The most useful textbook & academic posts of the week: October 26, 2018
Several weeks ago, I saw a woman at my son’s karate dojo with a shirt that read “Excuses don’t burn calories.” This became the inspiration for this week’s quotable image, “Excuses don’t get it written.” Beginning this week’s collection of posts from around the Web is the topic of procrastination. Following that are strategies for reading, writing, revision, and data analysis. We then explore the problems of success, and close with some Open Access Week related content on OER and equitable participation in open research.
Whatever you’re working on this week, don’t put it off. After all, excuses don’t get it written (or burn calories). Happy writing!
Everyone procrastinates, but not everyone is a procrastinator. In today’s Academic Minute, DePaul University‘s Joseph Ferrari discusses this common topic. Ferrari is Vincent de Paul Distinguished Professor and a professor of psychology at DePaul. A transcript of this podcast can be found here.
For scholarly communications these are not small questions. The fate of the scholarly e-book (for another post, my travails of attempting to even acquire, let alone to “read” the mangled bits of text that appear on screen, regurgitated through the teeth of various vendor platforms) and the ways we have consciously designed it not to be read, but to be searched, and stripped suggests we have a notion already about what we want the digital to deliver.
According to the interim findings, the academics who have developed some kind of ‘system’ to help them write and publish seem far happier and more productive than those who have not. But what is it about having a ‘system’ that helps you get down to work and keep publishing – and how can you develop one of your own?
PhDers are often told by their supervisors that their work needs to move from description to analysis. But what does this mean? Have you just wasted your time doing all that describing? Well, in short, no.
So why does this matter? It matters because duplicate data points may inadvertently lead to miscalculation or misunderstanding of the data. The appearance of duplicates does not necessarily mean the entire data set is completely wrong – only that the data set may require a closer eye and some additional clean-up work as do most data sets. Thankfully, Excel offers two handy features that simplify the identification and removal of duplicate data points from a file!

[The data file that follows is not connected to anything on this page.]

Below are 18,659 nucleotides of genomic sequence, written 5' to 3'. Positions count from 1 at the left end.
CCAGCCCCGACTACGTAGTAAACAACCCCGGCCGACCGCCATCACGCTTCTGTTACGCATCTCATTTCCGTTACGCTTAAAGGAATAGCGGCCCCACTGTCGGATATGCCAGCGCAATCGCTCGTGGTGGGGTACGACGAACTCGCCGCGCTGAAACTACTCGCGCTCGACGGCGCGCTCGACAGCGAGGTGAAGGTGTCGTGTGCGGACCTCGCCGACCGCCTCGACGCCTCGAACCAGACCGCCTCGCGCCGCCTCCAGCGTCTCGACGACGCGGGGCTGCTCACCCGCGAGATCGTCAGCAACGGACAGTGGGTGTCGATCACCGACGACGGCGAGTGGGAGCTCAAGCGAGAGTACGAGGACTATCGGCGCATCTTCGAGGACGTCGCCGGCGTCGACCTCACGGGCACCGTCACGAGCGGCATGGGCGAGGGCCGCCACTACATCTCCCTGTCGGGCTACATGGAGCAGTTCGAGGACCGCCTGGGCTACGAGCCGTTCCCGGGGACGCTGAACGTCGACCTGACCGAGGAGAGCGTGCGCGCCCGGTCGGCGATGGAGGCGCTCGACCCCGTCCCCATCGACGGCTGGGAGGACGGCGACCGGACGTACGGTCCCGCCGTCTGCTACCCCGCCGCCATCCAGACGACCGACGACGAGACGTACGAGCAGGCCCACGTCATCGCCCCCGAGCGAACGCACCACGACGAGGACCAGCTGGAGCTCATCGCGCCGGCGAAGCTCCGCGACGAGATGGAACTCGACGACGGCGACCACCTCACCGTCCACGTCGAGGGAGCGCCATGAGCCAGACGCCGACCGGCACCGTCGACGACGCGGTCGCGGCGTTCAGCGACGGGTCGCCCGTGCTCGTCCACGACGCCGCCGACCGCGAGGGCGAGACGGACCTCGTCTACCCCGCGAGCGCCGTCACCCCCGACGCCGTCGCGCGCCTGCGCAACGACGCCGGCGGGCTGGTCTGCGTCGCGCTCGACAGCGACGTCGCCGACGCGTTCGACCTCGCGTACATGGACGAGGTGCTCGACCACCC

Failure in academia is normal. Not getting the job, not getting a paper published, not being accepted for that conference are garden-variety problems of the academic persuasion. There is plenty of advice on how to deal with academic failure – and plenty of sympathy. Problems of success are harder to spot, less discussed and, usually, garner little to no sympathy from your peers.
More and more institutions and instructors are now eschewing textbooks in favor of course materials that they can use free of charge, edit, and remix with other sources. I was especially eager to highlight this trend because of some recent studies showing how OER is becoming a force for affordability (this study, for example, looked at two years of OER at 38 community colleges and found that students saved between $66 and $121 per course), and for better educational outcomes (this study highlighted that lower-income students at the University of Georgia performed better academically thanks to OER).
This post is in two parts, today’s responses from people involved in enabling access, in libraries or as journal editors and publishers; tomorrow we will hand over to some of those most expected to benefit from open access, researchers, and also think about the role of policymakers in open research.
In yesterday’s “Ask the Community (and Chefs)” post, librarians and people involved in various ways in journal publishing shared their thoughts about how to increase equity in open research. Today’s responses provide researcher perspectives and reflections on the wider enabling landscape for open access and open research. Please do add your own responses to the question in the comments.